An invaluable contemporary account of how millions of Europeans have taken divergent paths—of compromise or conflict—in...

HISTORY OF THE PRESENT

ESSAYS, SKETCHES, AND DISPATCHES FROM EUROPE IN THE 1990S

Ash (The File: A Personal History, not reviewed) acts as informed, impassioned eyewitness to post-communist Europe in this collection of dazzling essays, most of which were originally published in the New York Review of Books.

Following the "velvet revolutions" of 1989, Germany, Poland, the Czech Republic, Slovakia, Hungary, and the Balkans engaged in the hard work of nation-building (or rebuilding). In a kaleidoscopic treatment that combines journalism's immediacy with history's perspectives, Ash recounts the leaps and stutter-steps these countries took toward liberty and prosperity, as well as their unexpected reversals: old allies' quarrels, lapses into complacency, or, worst of all, descents into anarchy and barbarism. In Prague, he chronicles the explosion of "color, noise, [and] action" unleashed by new-found freedom; in Gdansk, he views the "head-high weeds [and] rusting hulls" of the former Lenin Shipyard with Lech Walesa, who rose to leadership of the Solidarity movement here. He visits former East German dictator Erich Honecker, dying of cancer in prison; discusses friend Helena Luczwo, once the sparkplug of a Polish underground newspaper, now deputy editor of the most successful newspaper in post-communist Europe; and offers a glowing appreciation of Pope John Paul II, "the greatest world leader of our times." While these profiles highlight Ash's eye for detail, other essays spotlight his bent toward moral inquiry. In "Trials, Purges, and History Lessons," Ash assesses how Central and Eastern Europe are addressing collaborators with communism. "Intellectuals and Politicians" takes issue with the contention of good friend Václav Havel, dissident playwright-turned-president, that intellectuals should enter politics in order to produce a "new wind" in public affairs. In four dispatches on Kosovo, he assails Western leaders for concentrating on monetary union early in the decade while ignoring Balkan tensions that culminated in Miloševic's "ethnic cleansing" campaign.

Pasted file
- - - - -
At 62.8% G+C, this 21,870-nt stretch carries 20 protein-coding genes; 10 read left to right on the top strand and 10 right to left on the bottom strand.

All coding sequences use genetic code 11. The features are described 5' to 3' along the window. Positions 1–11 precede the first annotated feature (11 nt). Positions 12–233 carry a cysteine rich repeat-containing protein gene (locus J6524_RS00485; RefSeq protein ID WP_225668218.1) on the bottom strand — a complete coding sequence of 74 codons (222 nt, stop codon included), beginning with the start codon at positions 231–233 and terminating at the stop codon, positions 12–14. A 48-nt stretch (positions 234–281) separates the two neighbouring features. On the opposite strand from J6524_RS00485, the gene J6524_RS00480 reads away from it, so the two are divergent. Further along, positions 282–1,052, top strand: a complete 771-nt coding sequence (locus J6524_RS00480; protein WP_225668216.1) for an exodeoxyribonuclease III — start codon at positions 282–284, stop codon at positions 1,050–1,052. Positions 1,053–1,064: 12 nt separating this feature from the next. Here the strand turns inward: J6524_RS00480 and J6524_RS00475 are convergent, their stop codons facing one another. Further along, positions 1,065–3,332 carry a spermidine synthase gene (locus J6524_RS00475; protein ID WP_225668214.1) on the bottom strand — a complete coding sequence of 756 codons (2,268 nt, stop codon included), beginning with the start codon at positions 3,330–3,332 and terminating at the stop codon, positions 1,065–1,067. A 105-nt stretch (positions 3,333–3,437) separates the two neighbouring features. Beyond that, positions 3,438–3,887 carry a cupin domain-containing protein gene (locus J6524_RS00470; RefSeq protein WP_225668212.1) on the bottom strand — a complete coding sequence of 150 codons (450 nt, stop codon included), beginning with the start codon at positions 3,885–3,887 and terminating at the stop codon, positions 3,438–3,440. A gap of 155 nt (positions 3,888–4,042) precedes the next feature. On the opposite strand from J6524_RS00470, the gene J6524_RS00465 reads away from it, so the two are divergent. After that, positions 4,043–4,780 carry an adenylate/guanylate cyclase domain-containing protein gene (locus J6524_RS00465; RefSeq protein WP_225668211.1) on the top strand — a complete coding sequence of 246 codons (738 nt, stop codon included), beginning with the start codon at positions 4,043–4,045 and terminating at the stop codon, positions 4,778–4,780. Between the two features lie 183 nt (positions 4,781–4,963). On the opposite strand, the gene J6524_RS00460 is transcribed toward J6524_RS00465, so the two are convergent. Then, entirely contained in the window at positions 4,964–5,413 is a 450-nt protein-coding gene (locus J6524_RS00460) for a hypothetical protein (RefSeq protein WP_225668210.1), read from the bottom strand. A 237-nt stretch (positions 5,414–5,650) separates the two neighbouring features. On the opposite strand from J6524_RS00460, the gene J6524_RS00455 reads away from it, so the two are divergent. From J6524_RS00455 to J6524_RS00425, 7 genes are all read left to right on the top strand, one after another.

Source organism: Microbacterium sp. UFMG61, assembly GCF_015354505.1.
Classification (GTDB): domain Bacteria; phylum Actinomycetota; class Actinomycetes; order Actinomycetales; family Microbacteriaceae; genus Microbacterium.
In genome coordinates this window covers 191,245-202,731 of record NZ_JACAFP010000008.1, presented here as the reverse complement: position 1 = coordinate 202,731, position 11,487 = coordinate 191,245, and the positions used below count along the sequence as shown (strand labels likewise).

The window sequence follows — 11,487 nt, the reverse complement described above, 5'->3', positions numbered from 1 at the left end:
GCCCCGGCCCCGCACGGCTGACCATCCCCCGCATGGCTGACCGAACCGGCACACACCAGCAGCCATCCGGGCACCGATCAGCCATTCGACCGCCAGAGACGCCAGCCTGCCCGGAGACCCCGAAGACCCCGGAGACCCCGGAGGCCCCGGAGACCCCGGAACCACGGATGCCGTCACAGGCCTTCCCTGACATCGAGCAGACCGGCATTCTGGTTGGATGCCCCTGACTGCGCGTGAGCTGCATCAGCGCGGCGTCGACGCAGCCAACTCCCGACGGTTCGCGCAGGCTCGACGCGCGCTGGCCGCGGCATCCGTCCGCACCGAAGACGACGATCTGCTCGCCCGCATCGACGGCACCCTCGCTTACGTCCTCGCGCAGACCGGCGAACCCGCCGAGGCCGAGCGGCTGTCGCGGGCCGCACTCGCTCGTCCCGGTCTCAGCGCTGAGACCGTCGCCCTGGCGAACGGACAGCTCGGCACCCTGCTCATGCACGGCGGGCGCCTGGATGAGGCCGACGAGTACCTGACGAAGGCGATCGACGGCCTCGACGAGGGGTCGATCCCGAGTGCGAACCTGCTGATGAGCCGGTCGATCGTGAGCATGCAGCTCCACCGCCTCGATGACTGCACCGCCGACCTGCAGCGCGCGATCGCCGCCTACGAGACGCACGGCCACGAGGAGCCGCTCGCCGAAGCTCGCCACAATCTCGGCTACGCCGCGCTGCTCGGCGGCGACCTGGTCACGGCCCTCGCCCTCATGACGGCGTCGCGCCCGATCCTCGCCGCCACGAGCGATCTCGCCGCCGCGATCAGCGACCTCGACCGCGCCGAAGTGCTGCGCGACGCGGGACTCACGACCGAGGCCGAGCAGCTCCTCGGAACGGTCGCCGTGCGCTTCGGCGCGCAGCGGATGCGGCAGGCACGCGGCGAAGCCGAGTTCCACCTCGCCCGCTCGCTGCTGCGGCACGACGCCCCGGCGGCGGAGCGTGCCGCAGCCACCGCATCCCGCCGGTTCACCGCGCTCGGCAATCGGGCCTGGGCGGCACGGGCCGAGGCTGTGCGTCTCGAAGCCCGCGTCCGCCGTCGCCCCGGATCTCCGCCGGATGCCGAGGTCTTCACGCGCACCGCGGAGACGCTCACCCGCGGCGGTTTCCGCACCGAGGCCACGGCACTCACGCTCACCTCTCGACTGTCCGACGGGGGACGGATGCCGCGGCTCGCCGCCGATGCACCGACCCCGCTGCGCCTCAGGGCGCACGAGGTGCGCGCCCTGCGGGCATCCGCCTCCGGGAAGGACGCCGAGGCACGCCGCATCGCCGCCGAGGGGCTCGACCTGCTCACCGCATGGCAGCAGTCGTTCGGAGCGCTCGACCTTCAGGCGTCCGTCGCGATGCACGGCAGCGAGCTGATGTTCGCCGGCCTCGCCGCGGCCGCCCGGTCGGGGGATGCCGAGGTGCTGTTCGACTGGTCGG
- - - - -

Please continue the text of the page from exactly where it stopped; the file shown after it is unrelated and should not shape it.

An invaluable contemporary account of how millions of Europeans have taken divergent paths—of compromise or conflict—in reaction to a decade of unanticipated change.

Pub Date: Sept. 26, 2000

ISBN: 0-375-50353-6

Page Count: 448

Publisher: Random House

Review Posted Online: May 20, 2010

Kirkus Reviews Issue: July 15, 2000

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A clear and candid contribution to an essential conversation.

SO YOU WANT TO TALK ABOUT RACE

Straight talk to blacks and whites about the realities of racism.